Hundreds of students plan to walk out of their classes Monday to call attention to the issues raised by the obscene viral email that has been linked to the Kappa Sigma fraternity.
Students from the USC Coalition for a Safer Campus and Community, Women’s Student Assembly and numerous other campus organizations organized the “USC Walkout for a Safer Campus,” which will feature a demonstration and a moderated open mic session at 11 a.m. in front of Tommy Trojan.
“We just want the administration to see that the dissemination of the email and what the email said represents a larger problem that the USC community refuses to ignore,” said Corey Arterian, a senior majoring in English and a member of the Coalition for a Safer Campus and Community. “Furthermore, we want the administration to give it the attention it deserves. We also felt like this would be a great way to spark a public dialogue.”
Arterian emphasized the purpose of the walkout is not to blame others for the recent scandal, but to engage positive conversation and promote awareness of misogyny and racism around campus.
“This is not an attack, but rather an encouragement to reflect on our cultural perceptions of women and men,” Arterian said.
Joann Park, a freshman majoring in communication, said she plans to attend the walkout because she is upset the issues raised by the content of the email are a joke to some students.
“This email and these photos are associated with our school,” Park said. “I do not want misogyny and these things to be attached to myself at job interviews. You are a Trojan, a student and we have a reputation to uphold.”
Alicia Lu, a senior majoring in neuroscience and sociology and a member of the Coalition for a Safer Campus and Community, said the event’s organizers hope to raise awareness not only of misogyny, but of racism as well.
“A lot of people have been talking about it as if it just affects women,” Lu said. “I really want to bring the conversation in that racism is not acceptable just like it is unacceptable to call women targets or to say that nonconsent is different from rape.”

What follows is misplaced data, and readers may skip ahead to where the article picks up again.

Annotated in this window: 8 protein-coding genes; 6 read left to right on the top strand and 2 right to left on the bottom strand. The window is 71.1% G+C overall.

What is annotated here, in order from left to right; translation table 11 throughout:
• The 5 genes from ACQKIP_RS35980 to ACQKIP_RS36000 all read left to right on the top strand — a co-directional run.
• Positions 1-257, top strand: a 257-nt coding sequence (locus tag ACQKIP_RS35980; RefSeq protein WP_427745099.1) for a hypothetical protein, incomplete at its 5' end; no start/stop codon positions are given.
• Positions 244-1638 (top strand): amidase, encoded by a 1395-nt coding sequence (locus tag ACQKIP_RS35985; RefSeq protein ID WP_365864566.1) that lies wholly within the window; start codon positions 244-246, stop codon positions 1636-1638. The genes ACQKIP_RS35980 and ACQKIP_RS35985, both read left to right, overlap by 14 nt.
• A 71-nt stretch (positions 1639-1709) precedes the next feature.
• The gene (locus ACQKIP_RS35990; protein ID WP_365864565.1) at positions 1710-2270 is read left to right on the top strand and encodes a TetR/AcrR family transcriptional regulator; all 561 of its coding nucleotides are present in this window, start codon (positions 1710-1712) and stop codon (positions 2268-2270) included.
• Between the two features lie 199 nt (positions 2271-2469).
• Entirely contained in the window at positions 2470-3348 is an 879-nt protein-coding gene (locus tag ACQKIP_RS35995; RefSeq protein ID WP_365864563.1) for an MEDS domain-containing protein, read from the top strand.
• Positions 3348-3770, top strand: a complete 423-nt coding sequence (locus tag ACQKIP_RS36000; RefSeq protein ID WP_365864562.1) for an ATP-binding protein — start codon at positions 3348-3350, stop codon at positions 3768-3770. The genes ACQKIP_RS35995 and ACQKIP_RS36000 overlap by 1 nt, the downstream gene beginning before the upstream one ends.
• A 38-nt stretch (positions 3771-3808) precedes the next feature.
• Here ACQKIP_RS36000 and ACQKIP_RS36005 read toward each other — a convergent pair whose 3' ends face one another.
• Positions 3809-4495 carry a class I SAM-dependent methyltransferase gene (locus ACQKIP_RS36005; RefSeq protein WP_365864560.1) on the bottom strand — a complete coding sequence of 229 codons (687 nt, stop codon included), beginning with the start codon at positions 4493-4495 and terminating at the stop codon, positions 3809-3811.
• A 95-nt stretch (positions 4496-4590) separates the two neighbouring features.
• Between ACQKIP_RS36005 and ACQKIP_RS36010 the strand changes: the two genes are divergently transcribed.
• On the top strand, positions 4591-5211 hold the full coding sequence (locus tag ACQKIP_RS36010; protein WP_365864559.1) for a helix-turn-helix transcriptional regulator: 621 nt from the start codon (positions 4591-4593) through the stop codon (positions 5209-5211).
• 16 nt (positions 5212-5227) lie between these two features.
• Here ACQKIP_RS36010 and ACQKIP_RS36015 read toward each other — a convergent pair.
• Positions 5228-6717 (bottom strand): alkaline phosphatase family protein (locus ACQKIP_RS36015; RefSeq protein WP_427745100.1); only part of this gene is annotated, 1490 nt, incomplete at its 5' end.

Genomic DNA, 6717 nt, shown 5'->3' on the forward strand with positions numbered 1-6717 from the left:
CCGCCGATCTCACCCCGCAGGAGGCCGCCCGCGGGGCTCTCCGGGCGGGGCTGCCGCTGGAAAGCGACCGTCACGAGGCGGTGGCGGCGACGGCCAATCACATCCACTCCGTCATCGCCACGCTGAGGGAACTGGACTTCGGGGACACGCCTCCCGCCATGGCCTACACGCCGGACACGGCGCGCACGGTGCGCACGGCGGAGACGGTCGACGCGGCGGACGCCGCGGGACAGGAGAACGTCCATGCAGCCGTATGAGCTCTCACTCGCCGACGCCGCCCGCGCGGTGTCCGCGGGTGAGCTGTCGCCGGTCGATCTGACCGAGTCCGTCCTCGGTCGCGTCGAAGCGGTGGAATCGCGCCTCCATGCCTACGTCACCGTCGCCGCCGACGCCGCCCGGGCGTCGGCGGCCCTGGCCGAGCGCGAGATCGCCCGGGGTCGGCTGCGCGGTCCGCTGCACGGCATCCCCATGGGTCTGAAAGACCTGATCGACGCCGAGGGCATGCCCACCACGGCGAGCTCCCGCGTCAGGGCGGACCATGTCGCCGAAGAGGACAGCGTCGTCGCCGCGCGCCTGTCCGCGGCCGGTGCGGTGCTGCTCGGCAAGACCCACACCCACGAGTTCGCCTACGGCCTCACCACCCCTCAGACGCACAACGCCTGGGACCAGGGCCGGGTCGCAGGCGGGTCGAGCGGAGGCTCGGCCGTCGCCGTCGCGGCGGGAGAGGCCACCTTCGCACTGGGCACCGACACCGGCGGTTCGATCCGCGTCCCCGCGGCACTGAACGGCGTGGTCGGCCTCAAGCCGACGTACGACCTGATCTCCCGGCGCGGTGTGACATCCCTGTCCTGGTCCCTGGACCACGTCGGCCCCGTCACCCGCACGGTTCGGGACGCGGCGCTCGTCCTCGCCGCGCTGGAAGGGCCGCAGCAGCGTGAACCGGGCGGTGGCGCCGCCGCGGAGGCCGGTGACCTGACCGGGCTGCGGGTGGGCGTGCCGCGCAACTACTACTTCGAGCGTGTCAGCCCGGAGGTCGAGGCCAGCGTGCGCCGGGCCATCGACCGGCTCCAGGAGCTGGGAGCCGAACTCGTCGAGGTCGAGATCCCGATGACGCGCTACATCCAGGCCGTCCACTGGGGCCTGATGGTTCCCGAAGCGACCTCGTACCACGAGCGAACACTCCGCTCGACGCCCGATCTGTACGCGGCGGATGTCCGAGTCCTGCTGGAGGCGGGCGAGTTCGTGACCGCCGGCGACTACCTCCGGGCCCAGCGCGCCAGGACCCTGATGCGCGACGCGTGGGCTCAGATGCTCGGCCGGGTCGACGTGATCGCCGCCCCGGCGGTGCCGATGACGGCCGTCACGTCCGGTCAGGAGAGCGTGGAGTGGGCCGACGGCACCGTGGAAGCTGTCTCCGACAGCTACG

Several members of the administration have also been invited to attend the walkout.
“It is important that the USC administration and Office of the Provost realize that students demand a more thorough and serious response from the university regarding these issues,” said Emilia Ana Cosma, a junior majoring in public relations and international relations and executive director of the Women’s Student Assembly. “We are hoping that the event will urge USC administration and students to more seriously consider the issues of rampant misogyny and sexual violence on campus, rather than just brushing these issues to the side.”
Lu said she hopes the event will also decrease the stigma surrounding the act of rallying.
“Gathering together and rallying is not crazy,” Lu said. “It’s normal and it’s a strong way to make sure everyone’s voice is heard and to connect people of different communities who share common values and say, ‘Hey, we care about the same issues.’”
Some students, however, feel the walkout doesn’t serve a purpose.
“I don’t think [the walkout is] necessary,” said Meagan Mason, a Ph.D. student studying musicology. “People have already spoken up about it and I think that’s enough.”
Organizers are encouraging men to attend to participate in the discussion and disprove any negative stereotypes.
“Men are a part of this campus and are also negatively influenced by certain gender perceptions that run rampant in mainstream society,” Arterian said. “[They] are as much as part of this fight as women. Men showing up to this event effectively dismantles this dangerous perception that some women have bought into in the wake of this email and its wide dissemination.”
Tal Peretz, a graduate student studying sociology and a member of USC’s MenCare, will attend the walkout Monday and said he hopes other men will come to the event as well.
“The fact is that emails like that give all men a bad name, and it makes it completely justifiable for women to fear men or have a distaste for men,” Peretz said. “So I think men need to be out there and working to change that.”
Abby Fass, a junior majoring in psychology and communication, said she agrees this is an important issue that affects both men and women.
“This is a slippery slope problem,” she said. “The jokes get worse and worse, and suddenly they are extremely hurtful. This is why it is important to call upon the university to help even out the playing field again.”
Organizers of the event expect about 200 people will attend the demonstration. More than 250 people indicated they are attending on a Facebook event as of press time.
“If 250 [people] show up, that will be amazing,” Arterian said. “The more, the better.”